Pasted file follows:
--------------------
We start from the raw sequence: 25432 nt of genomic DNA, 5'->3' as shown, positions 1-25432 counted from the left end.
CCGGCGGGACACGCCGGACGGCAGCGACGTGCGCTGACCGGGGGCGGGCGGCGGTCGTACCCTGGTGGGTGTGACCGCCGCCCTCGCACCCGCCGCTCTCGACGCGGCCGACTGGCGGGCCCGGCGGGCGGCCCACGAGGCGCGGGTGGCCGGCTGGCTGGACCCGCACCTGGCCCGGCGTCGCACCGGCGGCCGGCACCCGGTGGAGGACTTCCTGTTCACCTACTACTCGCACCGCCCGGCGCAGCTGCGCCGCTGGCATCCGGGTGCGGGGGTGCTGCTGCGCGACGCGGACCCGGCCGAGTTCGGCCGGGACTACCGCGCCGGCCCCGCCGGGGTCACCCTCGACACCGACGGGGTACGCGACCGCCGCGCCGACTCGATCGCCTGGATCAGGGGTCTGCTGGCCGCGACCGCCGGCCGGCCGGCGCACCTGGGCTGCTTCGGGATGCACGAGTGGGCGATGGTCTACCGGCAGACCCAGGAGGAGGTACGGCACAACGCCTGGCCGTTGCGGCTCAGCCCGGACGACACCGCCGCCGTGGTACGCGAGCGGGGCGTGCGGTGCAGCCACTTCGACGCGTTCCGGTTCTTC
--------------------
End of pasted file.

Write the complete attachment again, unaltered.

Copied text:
We start from the raw sequence: 25432 nt of genomic DNA, 5'->3' as shown, positions 1-25432 counted from the left end.
CCGGCGGGACACGCCGGACGGCAGCGACGTGCGCTGACCGGGGGCGGGCGGCGGTCGTACCCTGGTGGGTGTGACCGCCGCCCTCGCACCCGCCGCTCTCGACGCGGCCGACTGGCGGGCCCGGCGGGCGGCCCACGAGGCGCGGGTGGCCGGCTGGCTGGACCCGCACCTGGCCCGGCGTCGCACCGGCGGCCGGCACCCGGTGGAGGACTTCCTGTTCACCTACTACTCGCACCGCCCGGCGCAGCTGCGCCGCTGGCATCCGGGTGCGGGGGTGCTGCTGCGCGACGCGGACCCGGCCGAGTTCGGCCGGGACTACCGCGCCGGCCCCGCCGGGGTCACCCTCGACACCGACGGGGTACGCGACCGCCGCGCCGACTCGATCGCCTGGATCAGGGGTCTGCTGGCCGCGACCGCCGGCCGGCCGGCGCACCTGGGCTGCTTCGGGATGCACGAGTGGGCGATGGTCTACCGGCAGACCCAGGAGGAGGTACGGCACAACGCCTGGCCGTTGCGGCTCAGCCCGGACGACACCGCCGCCGTGGTACGCGAGCGGGGCGTGCGGTGCAGCCACTTCGACGCGTTCCGGTTCTTC